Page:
People get stuck in debt because they want what they can’t afford. The only way to have better love now in your marriage is to learn to play the hand you’re dealt. The Bible says, “It is He who is giving you power to make wealth” (Deut. 8:18). God deals us different hands. God is not fair. He doesn’t deal with everybody the same.

God is good and God is just, but he’s not fair. Fair means you always treat everybody in the same manner, and he doesn’t. I am a pastor. In America today, there is a certain range of salaries that a pastor makes. I know lots of people who make more money than I do — some of them make a lot more. I have a choice: I can be jealous of all their toys, or I can be thankful for what I have. Every TV commercial, magazine ad, billboard, and Web site is trying to convince you that happiness will come by spending money you don’t have. You’ve got the same choice I have. Choose to live within your income.

I’d like to make a few subpoints here. When you’re young and getting married, you don’t get to start off where your parents are — they’ve been working for thirty years. At this point your dad may be pulling down something like $150,000 — he is doing really well. What’s the average starting salary these days when somebody is young and just married? Maybe $40,000. You have to remember that you can’t have all the toys your dad and mom had at $100,000, $80,000, or $150,000. You have to work your way up the system.

9. Beware a Dual Income

When both the husband and wife work, the couple has an extra income that they might not normally have. But the reality is that nobody wants to make more money; they want to spend more money. So when you have more money, you’re automatically going to spend more money. You get accustomed to a lifestyle that depends on both incomes. Then they have their first child, and she decides, “I don’t want to put my child in day care and let somebody else raise him. What’s the use of having a child if I can’t be a mother? I need to quit work.” Then her husband looks at the bills and decides she can’t quit work because they spend more money than he makes. They’ve painted themselves into a corner.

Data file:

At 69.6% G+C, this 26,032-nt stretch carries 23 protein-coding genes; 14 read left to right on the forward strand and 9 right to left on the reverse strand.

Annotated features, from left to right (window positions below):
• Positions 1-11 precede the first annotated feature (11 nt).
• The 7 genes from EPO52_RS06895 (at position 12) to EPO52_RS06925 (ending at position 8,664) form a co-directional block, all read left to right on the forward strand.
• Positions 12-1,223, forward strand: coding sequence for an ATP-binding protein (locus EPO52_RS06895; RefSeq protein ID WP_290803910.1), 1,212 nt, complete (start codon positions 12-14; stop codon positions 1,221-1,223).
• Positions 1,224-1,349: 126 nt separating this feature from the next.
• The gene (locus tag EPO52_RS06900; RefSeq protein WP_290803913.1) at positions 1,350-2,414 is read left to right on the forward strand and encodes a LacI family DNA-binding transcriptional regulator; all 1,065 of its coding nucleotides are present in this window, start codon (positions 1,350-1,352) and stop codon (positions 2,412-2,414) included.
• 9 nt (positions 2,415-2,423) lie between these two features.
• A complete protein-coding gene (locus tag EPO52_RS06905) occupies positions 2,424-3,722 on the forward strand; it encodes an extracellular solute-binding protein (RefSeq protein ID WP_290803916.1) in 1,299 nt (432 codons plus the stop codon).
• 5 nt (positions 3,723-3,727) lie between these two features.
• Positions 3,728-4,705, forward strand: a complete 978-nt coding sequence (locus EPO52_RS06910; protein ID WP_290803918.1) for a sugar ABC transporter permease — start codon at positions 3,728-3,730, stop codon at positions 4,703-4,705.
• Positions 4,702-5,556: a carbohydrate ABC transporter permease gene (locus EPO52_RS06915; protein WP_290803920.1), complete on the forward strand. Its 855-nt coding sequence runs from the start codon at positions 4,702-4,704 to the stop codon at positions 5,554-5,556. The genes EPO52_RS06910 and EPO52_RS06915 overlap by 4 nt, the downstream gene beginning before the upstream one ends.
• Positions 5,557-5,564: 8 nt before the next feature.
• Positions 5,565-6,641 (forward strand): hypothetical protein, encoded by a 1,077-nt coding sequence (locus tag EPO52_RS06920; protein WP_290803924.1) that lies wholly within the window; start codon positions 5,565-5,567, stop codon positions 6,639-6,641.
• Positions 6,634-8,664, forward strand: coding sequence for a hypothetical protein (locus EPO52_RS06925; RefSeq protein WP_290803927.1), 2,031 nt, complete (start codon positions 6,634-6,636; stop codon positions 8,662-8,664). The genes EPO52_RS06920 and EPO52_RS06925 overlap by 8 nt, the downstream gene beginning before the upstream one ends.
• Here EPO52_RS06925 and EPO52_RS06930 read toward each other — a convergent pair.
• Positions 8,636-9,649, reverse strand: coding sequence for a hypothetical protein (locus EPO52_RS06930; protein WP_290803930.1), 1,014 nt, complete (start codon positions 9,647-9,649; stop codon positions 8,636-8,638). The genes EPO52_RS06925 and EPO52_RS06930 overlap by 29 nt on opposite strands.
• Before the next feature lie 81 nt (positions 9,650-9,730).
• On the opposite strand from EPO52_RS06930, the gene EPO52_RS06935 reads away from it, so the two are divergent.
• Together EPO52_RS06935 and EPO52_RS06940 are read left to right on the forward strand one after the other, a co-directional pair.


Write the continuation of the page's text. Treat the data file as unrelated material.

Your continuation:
So the couple has to make a decision. Is it the kid or the Chrysler? And often the Chrysler wins. I’ve seen it over and over, and it leads to bitterness and division in marriage. So be careful with double incomes. If both of you work, take the second income and put it aside. Save it for college, retirement, and a rainy day.

10. Enjoy Your Money

Paul said, “Instruct those who are rich in this present world not to be conceited or to fix their hope on the uncertainty of riches, but on God, who richly supplies us with all things to enjoy” (1 Tim. 6:17). Seven times in the book of Ecclesiastes we’re told to eat, drink, and be merry. You never let what might happen tomorrow cancel out the happiness of today. Honor God, pay your bills, put some in savings, and enjoy your money.

An old sage in our church said, “Make sure you run out of money and air at the same time.” I had a professor at seminary say, “Make sure that your last check bounces.” He added, “Preferably to your kid.” Enjoy your money. I can show you plenty of verses in the Bible that support going skiing, buying a nice camera, or enjoying a nice outfit. Are you both able to enjoy the life God gives you and the money he provides?

Adapted from “Better Love Now! Making Your Marriage a Lifelong Love Affair.” Written by Song of Solomon Conference founder, Gary Chapman.

Copyright © 2007 Gary Chapman. All rights reserved. Published by Thomas Nelson.